Energy giant Royal Dutch Shell is to set carbon emission targets and link them to its executive pay. The Anglo-Dutch company has made the move after pressure from investors, led by asset manager Robeco and the Church of England Pensions Board.
The groups said they believed “climate change to be one of the greatest systemic risks facing society today”.
Shell will link energy transition and long-term pay, subject to a shareholder vote in 2020, reports BBC.
The firm is still in talks with investors over the precise figures over carbon targets and what percentage of pay might be affected, but it is estimated that as many as 1,300 high-level employees could be employed.
David Cumming of Aviva Investors told reporters: “This is evidence of the growing power of what they call ESG – environmental, social and governance – investing.
The logo of Royal Dutch Shell is seen at a petrol station in Sint-Pieters-Leeuw, Belgium
“Investors are increasingly concerned over environmental and social metrics like carbon emissions…. and encouraging moves like the one seen today.”
He said other oil firms would be forced to follow Shell’s example.
“We will see more of this going forward,” said Mr Cumming. “The pressure is on for that, they will come round to statutory [carbon] metrics.”
Shell aims to set three- to five-year targets every year which will include specific net carbon footprint targets. Last year, shareholders criticized Shell for last year setting long-term “ambitions” to halve its emissions of carbon dioxide by 2050, which lacked binding targets.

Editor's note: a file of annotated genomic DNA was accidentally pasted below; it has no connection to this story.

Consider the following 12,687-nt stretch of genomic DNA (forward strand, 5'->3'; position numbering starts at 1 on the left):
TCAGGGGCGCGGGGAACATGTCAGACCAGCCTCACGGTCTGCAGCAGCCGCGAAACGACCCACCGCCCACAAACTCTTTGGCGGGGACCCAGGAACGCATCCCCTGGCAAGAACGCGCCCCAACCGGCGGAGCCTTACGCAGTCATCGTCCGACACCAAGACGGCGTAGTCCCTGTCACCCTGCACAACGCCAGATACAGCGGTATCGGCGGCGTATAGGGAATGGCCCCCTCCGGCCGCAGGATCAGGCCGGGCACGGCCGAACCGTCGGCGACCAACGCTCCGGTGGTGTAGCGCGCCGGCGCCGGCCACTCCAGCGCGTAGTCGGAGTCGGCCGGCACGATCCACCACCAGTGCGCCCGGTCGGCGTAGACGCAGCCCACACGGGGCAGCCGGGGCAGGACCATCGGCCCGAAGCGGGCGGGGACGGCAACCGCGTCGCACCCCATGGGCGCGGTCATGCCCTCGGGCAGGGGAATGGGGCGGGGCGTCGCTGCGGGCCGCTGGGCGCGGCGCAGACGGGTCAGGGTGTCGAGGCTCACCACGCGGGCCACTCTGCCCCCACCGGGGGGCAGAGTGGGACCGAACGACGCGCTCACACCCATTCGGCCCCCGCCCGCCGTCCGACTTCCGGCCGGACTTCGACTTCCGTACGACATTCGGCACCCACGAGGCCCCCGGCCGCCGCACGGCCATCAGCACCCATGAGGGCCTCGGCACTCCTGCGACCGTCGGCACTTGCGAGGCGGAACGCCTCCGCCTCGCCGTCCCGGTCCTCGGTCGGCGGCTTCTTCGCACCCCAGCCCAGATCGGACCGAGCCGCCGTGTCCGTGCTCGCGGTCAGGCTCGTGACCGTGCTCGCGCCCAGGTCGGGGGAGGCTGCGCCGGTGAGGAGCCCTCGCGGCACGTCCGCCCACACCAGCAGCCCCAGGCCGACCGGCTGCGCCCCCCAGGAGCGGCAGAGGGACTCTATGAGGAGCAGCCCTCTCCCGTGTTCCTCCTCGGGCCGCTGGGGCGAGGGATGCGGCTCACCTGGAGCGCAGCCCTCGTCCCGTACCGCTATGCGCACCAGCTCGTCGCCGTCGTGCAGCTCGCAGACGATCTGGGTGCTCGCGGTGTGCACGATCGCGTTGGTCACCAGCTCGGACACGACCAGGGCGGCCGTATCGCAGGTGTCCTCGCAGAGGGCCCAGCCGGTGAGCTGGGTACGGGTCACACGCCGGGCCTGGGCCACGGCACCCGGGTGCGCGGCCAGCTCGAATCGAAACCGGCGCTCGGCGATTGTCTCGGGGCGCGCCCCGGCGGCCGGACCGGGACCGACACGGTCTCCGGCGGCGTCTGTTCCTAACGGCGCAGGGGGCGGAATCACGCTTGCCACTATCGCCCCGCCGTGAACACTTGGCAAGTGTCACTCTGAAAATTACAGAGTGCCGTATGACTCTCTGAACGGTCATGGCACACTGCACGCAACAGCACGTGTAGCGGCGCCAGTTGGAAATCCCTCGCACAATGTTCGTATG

Shell has now signed a joint statement with a group of 310 investors with more than $32 trillion (£25tn) of assets under management, dubbed Climate Action 100+.
“We are taking important steps towards turning our Net Carbon Footprint ambition into reality by setting shorter-term targets,” said Shell boss Ben van Beurden.
It comes as governments meet in Poland for a conference hosted by the United Nations COP24 which will lay out a “rule book” to implement a 2015 climate accord.
According to Adam Matthews, director of ethics and engagement for the Church of England pensions board, the Shell move “sets a benchmark for the rest of the oil and gas sector”.
He also said it showed “the benefit of engagement – aligning institutional investors’ long-term interests with Shell’s desire to be at the forefront of the energy transition”.
The Archbishop of Canterbury, Justin Welby, added: “As governments meet at the United Nations climate negotiations in Poland, I am delighted to see a unique announcement on climate change between investors and one of the largest companies in the world – Royal Dutch Shell.
“I am pleased that the Church of England Pensions Board has worked in collaboration with other investors… and with the management of Shell.”